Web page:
For those coming back to Maine for the summer, here's what's new...

Welcome back to Rockland, Snow Birds 2016

Thu, 06/02/2016 - 8:30am

    Every spring the Monopoly board of Rockland switches up a little, gaining and losing a few businesses along the way. This was a big year for restaurants, hotels and art galleries as we watch this once rough and tumble town continue to evolve into a hot spot. Here's what happened over the fall and winter— what's open, what's closed, what's new.

    Restaurant news

    Brown Bag...Home Kitchen Cafe, Home Sweet Home, Close to Home

    This past fall, it was a bit of a shock to learn that local favorite lunch spot The Brown Bag was going out of business after 28 years, but luckily, Home Kitchen Café owners James Hatch and Susan Schiro took over the space, planning to expand their restaurant's popular brand with three separate businesses under one roof. Moving their ice cream parlor from behind Home Kitchen Café into the left side of the Main Street building and leaving the right side a bakery and calling it Home Sweet Home, they turned the middle section into a burrito and sandwich shop called Close To Home with "made to-order homemade subs similar to a North End Boston Italian style." Read our story about it here.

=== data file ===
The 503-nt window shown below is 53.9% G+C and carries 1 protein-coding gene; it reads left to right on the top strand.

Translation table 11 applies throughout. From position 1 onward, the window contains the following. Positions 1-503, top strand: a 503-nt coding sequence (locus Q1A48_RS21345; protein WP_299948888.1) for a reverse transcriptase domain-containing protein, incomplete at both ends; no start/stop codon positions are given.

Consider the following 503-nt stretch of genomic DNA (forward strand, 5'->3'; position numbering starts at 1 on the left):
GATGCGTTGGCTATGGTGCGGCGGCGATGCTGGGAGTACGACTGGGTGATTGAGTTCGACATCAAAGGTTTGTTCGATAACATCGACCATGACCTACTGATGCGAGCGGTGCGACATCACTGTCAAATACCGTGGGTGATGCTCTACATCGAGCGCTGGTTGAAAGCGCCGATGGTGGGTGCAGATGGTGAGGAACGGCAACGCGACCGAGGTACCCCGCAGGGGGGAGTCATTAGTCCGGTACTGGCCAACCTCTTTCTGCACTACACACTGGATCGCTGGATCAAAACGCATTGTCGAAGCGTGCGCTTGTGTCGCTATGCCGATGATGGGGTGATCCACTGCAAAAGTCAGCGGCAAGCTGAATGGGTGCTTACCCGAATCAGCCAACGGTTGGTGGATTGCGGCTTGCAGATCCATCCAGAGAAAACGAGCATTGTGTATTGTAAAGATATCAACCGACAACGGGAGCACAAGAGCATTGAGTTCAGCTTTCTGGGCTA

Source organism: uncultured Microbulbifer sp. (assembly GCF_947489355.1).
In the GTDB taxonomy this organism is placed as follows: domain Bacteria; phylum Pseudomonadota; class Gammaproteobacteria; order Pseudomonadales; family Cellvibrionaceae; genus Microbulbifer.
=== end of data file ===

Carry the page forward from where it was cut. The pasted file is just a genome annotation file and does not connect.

Comida Restaurant...Broken Egg

    Despite a still active website and Facebook page, Comida Restaurant, the Latin-infused restaurant, which had moved from Camden to Rockland in 2015, experimented with a new business model of sharing space with food truck 'Wich Please, before announcing its permanent closure over the winter. Broken Egg, a gourmet breakfast and brunch spot took its place, just recently opening for the summer season. See our recent story here.